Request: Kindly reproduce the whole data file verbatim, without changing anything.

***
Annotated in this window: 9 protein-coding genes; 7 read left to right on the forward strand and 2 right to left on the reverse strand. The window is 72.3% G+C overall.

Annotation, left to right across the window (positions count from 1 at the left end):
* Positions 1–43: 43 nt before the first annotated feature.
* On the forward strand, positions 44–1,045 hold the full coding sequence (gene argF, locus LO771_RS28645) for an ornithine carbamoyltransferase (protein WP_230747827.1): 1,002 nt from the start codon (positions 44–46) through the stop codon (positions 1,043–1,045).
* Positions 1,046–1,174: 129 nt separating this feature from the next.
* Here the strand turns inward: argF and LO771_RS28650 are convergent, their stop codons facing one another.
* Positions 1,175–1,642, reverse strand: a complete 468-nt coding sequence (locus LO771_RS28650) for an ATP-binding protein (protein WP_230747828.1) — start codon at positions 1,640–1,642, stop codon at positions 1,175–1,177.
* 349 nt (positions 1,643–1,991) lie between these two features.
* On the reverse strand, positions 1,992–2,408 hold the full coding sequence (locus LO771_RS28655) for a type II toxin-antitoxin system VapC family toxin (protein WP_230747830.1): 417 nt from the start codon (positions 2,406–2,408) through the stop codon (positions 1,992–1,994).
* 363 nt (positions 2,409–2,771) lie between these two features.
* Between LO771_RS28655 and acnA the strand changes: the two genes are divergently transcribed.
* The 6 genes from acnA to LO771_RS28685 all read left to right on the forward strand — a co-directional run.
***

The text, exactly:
Annotated in this window: 9 protein-coding genes; 7 read left to right on the forward strand and 2 right to left on the reverse strand. The window is 72.3% G+C overall.

Annotation, left to right across the window (positions count from 1 at the left end):
* Positions 1–43: 43 nt before the first annotated feature.
* On the forward strand, positions 44–1,045 hold the full coding sequence (gene argF, locus LO771_RS28645) for an ornithine carbamoyltransferase (protein WP_230747827.1): 1,002 nt from the start codon (positions 44–46) through the stop codon (positions 1,043–1,045).
* Positions 1,046–1,174: 129 nt separating this feature from the next.
* Here the strand turns inward: argF and LO771_RS28650 are convergent, their stop codons facing one another.
* Positions 1,175–1,642, reverse strand: a complete 468-nt coding sequence (locus LO771_RS28650) for an ATP-binding protein (protein WP_230747828.1) — start codon at positions 1,640–1,642, stop codon at positions 1,175–1,177.
* 349 nt (positions 1,643–1,991) lie between these two features.
* On the reverse strand, positions 1,992–2,408 hold the full coding sequence (locus LO771_RS28655) for a type II toxin-antitoxin system VapC family toxin (protein WP_230747830.1): 417 nt from the start codon (positions 2,406–2,408) through the stop codon (positions 1,992–1,994).
* 363 nt (positions 2,409–2,771) lie between these two features.
* Between LO771_RS28655 and acnA the strand changes: the two genes are divergently transcribed.
* The 6 genes from acnA to LO771_RS28685 all read left to right on the forward strand — a co-directional run.